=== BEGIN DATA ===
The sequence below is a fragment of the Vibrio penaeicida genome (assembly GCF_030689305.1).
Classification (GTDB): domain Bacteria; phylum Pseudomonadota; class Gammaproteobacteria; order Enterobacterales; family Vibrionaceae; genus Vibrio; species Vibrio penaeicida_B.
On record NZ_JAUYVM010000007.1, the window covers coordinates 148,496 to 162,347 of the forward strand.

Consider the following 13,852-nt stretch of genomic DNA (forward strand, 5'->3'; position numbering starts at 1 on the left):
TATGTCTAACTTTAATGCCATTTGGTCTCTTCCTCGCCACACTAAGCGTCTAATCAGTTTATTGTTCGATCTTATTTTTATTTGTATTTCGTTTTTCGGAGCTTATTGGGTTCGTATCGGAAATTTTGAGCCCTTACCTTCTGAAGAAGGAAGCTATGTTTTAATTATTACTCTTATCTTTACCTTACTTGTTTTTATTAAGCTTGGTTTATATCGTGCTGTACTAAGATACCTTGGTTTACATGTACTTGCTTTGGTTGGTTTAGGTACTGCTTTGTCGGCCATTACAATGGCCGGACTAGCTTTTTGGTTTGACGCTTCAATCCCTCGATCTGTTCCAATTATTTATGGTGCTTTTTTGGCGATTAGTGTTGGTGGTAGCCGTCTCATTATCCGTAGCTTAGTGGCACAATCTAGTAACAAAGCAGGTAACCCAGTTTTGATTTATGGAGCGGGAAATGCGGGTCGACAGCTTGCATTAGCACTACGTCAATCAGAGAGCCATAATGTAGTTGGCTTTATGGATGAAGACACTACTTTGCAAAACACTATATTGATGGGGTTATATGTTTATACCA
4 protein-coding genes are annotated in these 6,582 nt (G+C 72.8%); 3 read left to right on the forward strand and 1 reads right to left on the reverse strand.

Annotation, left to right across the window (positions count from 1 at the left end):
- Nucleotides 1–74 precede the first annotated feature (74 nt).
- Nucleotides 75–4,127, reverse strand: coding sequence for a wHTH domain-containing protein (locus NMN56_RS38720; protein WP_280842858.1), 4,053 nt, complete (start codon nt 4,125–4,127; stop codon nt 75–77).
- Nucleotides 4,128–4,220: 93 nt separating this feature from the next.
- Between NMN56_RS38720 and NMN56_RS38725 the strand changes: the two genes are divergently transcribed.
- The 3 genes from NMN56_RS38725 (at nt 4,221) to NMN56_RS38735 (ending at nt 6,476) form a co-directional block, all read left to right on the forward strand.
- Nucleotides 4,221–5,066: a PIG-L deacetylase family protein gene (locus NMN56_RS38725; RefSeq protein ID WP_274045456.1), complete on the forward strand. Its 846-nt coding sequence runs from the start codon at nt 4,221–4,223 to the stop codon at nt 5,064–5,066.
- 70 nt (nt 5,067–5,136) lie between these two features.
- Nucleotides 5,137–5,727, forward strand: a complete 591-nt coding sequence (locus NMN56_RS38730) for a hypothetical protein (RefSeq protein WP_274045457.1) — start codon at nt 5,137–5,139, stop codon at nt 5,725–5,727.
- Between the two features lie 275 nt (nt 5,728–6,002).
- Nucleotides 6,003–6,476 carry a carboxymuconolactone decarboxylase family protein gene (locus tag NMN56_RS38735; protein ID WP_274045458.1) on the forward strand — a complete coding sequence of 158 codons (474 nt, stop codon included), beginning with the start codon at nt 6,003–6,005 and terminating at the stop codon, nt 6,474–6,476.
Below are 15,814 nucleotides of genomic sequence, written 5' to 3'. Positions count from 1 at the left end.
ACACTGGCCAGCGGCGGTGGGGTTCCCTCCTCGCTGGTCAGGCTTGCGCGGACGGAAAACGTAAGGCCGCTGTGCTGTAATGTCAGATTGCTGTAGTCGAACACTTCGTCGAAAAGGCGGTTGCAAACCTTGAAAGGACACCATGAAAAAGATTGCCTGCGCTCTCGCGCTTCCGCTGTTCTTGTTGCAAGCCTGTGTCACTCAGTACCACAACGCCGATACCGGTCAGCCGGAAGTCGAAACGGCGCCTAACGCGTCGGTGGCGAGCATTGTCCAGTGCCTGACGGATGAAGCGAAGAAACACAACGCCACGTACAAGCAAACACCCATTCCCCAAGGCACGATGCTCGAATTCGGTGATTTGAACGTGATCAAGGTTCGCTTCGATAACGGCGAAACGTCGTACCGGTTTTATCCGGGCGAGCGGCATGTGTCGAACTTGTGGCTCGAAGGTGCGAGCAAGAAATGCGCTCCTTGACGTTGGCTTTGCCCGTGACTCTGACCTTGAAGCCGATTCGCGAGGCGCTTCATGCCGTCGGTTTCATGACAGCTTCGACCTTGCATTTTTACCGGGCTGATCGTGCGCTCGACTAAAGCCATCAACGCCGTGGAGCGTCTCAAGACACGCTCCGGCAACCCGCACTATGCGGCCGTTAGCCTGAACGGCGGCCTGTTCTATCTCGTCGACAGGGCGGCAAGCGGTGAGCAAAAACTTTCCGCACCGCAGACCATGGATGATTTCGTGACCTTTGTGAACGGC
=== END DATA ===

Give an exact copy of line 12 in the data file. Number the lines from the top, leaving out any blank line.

- The 3 genes from NMN56_RS38725 (at nt 4,221) to NMN56_RS38735 (ending at nt 6,476) form a co-directional block, all read left to right on the forward strand.